Elisabete Oliveira (REQUIMTE, FCT-UNL), Ana Catarina Fonseca (iMM Lisboa, FML-UL) and Ana Faria (ISPA – MARE), are the women scientists that have been awarded this year’s L’ Oréal Portugal Medals of HonorFor Women in Science. This is the 12th edition of this initiative, organised by L’Oréal Portugal in partnership with the Portuguese National Commission for UNESCO and FCT.
This award, of €20,000 for each winner, aims to promote the participation of young women in science, by supporting the most promising early career scientists to carry out research in the health and environmental sciences.
The three winners of this year were selected from over 70 applicants. They join a group of 37 young women scientists who have been supported by this prize, since it was first established in 2004.
FCT has supported the L’ Oréal Portugal Medals of Honor for Women in Science since its first edition, by ensuring the evaluation of proposals by a panel of well-established scientists. Ana Sanchez, member of FCT Board of Directors, expresses the commitment of FCT to this initiative, “It’s an honour to be able to contribute to supporting a new and promising generation of scientists, that is full of potential, and thus give a boost to science in Portugal and to the role of women in science in our country. In fact, Portugal leads the European indicators on equity in R&D: women represent 45% of the total population of researchers (the European average is 33%); 30% of scientists in top positions in scientific bodies and university administration are women; and Portugal has the third-highest proportion of women graduates above masters qualifications (56% compared with the European average of 47%).
About the three winners:
Elisabete Oliveira (32 years old) wants to develop a new generation of luminescent nanoparticles to be used both in the discovery of new biomarkers in cancer cells and also for the creation of devices for controlled drug distribution and release in these cells. Her research aims to identify a more effective yet none invasive therapy, which may be monitored by the luminescence of the nanoparticles, thus allowing controlled dosage that alleviates potential adverse effects, as well as resistance to conventional chemotherapy.
Elisabete Oliveira has a PhD in Biotechnology from the Faculty of Science and Technology – Universidade Nova de Lisboa (2010). She spent two years at the University of Vigo, Spain, as a post-doctoral researcher, and is now in the Bioscope group, at UCIBIO – REQUIMTE, also at Universidade Nova de Lisboa. Elisabete was selected as an Investigator FCT, in 2014. Her research interests are analytical chemistry, nanotechnology and nanoproteomics.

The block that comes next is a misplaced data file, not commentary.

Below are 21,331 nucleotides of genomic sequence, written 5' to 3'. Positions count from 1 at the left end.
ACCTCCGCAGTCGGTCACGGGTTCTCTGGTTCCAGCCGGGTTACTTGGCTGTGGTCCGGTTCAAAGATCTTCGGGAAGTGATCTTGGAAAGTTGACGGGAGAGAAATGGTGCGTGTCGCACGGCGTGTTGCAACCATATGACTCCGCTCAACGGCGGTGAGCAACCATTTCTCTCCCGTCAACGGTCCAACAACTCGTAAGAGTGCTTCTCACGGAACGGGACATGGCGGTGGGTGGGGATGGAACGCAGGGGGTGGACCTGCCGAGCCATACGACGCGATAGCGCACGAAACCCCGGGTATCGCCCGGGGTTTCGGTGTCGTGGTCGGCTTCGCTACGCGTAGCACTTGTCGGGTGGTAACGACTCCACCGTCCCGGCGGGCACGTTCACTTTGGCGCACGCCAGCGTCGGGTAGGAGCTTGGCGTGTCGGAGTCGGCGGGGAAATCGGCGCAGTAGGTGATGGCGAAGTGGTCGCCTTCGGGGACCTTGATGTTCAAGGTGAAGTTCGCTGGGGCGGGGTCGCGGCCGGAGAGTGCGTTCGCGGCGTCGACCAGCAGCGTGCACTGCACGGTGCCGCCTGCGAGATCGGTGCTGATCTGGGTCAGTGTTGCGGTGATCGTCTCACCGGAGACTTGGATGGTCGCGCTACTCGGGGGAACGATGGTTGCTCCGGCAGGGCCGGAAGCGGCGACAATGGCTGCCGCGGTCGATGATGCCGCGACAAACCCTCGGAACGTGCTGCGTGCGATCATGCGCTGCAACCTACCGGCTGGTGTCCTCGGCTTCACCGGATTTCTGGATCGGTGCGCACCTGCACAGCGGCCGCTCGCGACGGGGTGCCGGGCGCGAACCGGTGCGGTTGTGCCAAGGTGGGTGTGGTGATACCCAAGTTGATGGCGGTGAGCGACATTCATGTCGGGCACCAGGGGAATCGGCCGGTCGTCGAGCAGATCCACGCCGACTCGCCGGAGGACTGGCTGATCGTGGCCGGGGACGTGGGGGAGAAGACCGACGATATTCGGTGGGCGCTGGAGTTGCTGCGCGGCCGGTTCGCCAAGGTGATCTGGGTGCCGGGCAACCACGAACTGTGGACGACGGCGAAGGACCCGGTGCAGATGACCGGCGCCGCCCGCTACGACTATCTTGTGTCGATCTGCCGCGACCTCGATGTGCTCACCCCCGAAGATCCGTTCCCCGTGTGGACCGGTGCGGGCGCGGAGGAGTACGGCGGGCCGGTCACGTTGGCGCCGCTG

Ana Catarina Fonseca (34 years old) aims to study the structure of the heart of patients who have suffered different types of stroke, including those of undetermined origin. By comparing the brains of these patients, she hopes to understand if there are changes that may be used to diagnose and prevent new strokes of undetermined causes, including those that currently rely on a lengthy and not always possible diagnosis of atrial fibrillation.
Ana Catarina has a PhD in Medicine, from the Faculty of Medicine, University of Lisbon (2014), within the medical specialty of neurology. In 2004 she completed a Masters in Public Health from Harvard University (USA), having previously completed two masters: in Stroke Medicine at the University Danube Krems (Austria) and in Neuroscience at the University of Lisbon. She’s a researcher at the Instituto de Medicina Molecular, teaches at the Faculty of Medicine – University of Lisbon and practices medicine at the Hospital de Santa Maria.
Ana Faria (34 years old) wants to study how the fish off the Portuguese coast are being affected by rising acidity of the ocean water, which is a consequence of increased CO2 levels. Increased ocean acidity has proven to have adverse effects on the marine ecosystem, endangering the sustainability of marine fish, which are an essential resource for humanity.
Ana Faria has a PhD in Marine Ecology from the University of Algarve (2010). She started her postdoctoral research at ISPA – University Institute, integrating the MARE Research Centre, where she continues to do research. She teaches on the undergraduate degree in Biology and on the Marine Biology and Conservation masters degree at ISPA.
(Image credits: L’Oréal Portugal)